The Stage 1 proposal must clearly define the strategic environmental problems to be addressed, and include an account of how the research results are expected to help solve problems. Goal conflicts among sustainable development goals may also be important to consider in this context. Benefits and relevance for Swedish competitiveness should be described.

The background paper identifies several potential research areas, some of which should be addressed in the envisaged research programme:

  1. Energy demand
    Electricity and district heating are essentially free from GHG emissions in Sweden. However, demand optimisation may generate an energy surplus that can be used to reduce GHG emissions in other sectors. Motivating various sectors of society to achieve this optimisation will be challenging, since the argument of resulting reductions in GHG emissions may not convince them.
  2. Developing infrastructure
    Efficient systems for production, distribution and storage of energy, based on those in place today, need to be developed. Launching new production entities in the form of prosumers involves both opportunities and challenges. The new infrastructure will need to be rapidly adaptive, since energy demands may become more dynamic while production is tending to become more volatile. Coupling of sectors in new ways will be essential, as will decoupling of others. The question of how to maintain a more variable system will arise.
  3. Prosperity
    As long as current administrative structures persist, there will be little incentive to drastically change the system. The role of government at both national and international levels is essential to promote the transition required. Use of incentives, new business opportunities and other benefits need to be understood if the energy sector is to be transformed in a manner conducive to Swedish competitiveness.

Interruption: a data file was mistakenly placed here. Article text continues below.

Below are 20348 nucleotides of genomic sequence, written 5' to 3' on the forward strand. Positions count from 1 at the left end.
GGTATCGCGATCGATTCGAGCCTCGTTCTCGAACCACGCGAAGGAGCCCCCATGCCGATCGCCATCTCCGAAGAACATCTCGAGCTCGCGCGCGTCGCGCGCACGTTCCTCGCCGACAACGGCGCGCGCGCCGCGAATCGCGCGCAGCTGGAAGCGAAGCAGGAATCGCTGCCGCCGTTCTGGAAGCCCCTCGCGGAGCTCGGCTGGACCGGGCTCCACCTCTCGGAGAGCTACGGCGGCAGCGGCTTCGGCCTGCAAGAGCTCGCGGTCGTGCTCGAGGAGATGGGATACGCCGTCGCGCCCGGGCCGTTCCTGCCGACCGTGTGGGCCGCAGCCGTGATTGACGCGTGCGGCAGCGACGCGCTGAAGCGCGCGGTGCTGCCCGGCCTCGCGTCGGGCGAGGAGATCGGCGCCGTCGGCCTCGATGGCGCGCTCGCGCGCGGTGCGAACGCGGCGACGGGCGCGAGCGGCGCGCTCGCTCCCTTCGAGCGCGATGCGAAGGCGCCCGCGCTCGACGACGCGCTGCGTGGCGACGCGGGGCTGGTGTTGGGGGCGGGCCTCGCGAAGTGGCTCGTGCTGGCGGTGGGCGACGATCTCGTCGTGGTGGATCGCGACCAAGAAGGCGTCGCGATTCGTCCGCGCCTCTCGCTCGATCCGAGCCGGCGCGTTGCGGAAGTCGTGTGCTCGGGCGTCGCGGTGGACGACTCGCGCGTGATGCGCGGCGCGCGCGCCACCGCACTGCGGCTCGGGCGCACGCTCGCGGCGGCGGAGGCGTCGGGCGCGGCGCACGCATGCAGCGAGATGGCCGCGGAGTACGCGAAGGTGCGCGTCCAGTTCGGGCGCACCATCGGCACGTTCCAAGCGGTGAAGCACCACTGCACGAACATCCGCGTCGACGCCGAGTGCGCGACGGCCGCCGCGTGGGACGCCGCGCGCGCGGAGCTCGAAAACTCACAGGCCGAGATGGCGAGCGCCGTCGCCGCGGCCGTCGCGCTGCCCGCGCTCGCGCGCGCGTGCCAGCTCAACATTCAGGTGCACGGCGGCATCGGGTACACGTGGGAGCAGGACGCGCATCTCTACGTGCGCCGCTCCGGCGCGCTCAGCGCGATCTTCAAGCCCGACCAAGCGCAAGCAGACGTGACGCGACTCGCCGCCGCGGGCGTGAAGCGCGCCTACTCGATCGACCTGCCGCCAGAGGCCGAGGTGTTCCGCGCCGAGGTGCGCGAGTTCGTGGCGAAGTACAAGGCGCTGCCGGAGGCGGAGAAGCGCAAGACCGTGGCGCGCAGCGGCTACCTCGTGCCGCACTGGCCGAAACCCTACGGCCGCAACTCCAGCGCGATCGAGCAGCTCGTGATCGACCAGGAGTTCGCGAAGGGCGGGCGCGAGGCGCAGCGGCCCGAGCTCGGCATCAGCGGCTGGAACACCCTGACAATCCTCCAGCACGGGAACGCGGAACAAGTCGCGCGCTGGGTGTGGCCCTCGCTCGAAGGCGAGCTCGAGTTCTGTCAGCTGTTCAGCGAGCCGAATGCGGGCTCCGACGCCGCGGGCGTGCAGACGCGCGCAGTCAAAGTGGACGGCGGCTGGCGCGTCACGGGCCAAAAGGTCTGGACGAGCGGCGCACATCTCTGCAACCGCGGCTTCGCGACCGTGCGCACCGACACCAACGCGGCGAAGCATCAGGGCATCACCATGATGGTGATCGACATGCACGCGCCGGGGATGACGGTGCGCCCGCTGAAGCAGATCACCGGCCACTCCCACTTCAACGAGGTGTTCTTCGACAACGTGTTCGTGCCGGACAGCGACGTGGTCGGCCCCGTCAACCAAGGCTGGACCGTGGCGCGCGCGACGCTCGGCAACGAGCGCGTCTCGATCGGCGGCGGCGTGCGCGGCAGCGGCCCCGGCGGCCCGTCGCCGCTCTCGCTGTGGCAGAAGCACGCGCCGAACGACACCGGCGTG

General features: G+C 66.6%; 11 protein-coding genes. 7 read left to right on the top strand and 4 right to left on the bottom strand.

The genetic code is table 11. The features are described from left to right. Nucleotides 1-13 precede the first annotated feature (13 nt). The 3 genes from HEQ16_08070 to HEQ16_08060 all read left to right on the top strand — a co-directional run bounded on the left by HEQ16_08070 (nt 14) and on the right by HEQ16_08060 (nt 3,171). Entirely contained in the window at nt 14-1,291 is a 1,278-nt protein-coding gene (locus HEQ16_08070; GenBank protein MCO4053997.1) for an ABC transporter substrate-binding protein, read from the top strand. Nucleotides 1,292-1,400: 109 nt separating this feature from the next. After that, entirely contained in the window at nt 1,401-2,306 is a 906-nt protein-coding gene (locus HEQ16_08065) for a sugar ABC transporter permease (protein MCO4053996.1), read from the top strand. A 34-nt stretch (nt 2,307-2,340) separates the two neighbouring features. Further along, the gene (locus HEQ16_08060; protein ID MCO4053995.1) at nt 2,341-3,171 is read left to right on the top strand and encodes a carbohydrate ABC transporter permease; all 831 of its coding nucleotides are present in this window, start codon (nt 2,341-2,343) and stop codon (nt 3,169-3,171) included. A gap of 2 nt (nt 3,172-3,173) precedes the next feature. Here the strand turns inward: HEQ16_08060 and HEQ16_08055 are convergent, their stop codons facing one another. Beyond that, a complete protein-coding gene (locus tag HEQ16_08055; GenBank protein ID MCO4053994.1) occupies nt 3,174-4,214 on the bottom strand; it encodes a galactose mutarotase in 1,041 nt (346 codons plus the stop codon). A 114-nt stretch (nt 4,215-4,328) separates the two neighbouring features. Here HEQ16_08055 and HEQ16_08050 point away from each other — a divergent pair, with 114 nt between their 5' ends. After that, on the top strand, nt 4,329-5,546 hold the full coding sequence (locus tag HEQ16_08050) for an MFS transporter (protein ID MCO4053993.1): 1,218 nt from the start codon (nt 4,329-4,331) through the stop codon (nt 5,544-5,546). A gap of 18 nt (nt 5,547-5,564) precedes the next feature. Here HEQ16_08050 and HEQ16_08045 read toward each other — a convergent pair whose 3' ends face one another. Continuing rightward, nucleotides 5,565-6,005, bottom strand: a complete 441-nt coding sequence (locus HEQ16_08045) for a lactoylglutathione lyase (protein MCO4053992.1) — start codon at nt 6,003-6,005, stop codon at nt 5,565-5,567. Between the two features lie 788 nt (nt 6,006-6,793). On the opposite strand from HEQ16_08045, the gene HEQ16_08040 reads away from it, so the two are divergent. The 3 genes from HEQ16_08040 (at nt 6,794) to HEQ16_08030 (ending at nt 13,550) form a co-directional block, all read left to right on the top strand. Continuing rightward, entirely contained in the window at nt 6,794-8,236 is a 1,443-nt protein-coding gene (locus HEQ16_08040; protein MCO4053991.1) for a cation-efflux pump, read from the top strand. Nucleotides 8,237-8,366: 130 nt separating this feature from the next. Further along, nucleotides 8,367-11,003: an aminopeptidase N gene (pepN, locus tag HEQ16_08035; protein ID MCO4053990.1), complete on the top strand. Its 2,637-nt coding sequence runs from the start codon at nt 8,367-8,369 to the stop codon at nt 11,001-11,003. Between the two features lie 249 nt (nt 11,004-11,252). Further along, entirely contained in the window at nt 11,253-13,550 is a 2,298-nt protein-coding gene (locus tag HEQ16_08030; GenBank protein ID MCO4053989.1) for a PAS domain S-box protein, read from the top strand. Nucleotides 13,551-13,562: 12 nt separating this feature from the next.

4. Just transition
    Given the goals defined and the time schedule set, it is essential for all sectors of society to concert their forces. The uneven distribution of incentives, costs and workloads must be addressed to avoid possible conflicts, which may bring counterproductive outcomes. Various tools, such as pricing, tariffs, taxes and rewards, require clear policies to ensure a fair distribution of burdens across society.
  5. Progress
    Knowledge of the impact of GHG emissions from fossil fuels on climate has been available since 1966 for the coal industry and 1972 for the oil industry. Nevertheless, society continues to make little headway in implementing policies to cut these emissions. Research findings and innovations need to be implemented with greater urgency, and this requires supportive legislation.
  6. Digital enablers
    The emergence of the Internet, various sensors, data collection and above all artificial intelligence has huge potential to help accelerate a transition to an energy-effective society.

Who can apply

This call addresses research groups in all academic disciplines working at Swedish higher education institutions, research institutes, government agencies and companies, and also in the public sector and civil society. Researchers and organisations active outside Sweden may participate, but the principal applicant and planned programme host must be a Swedish organisation.

Application process and review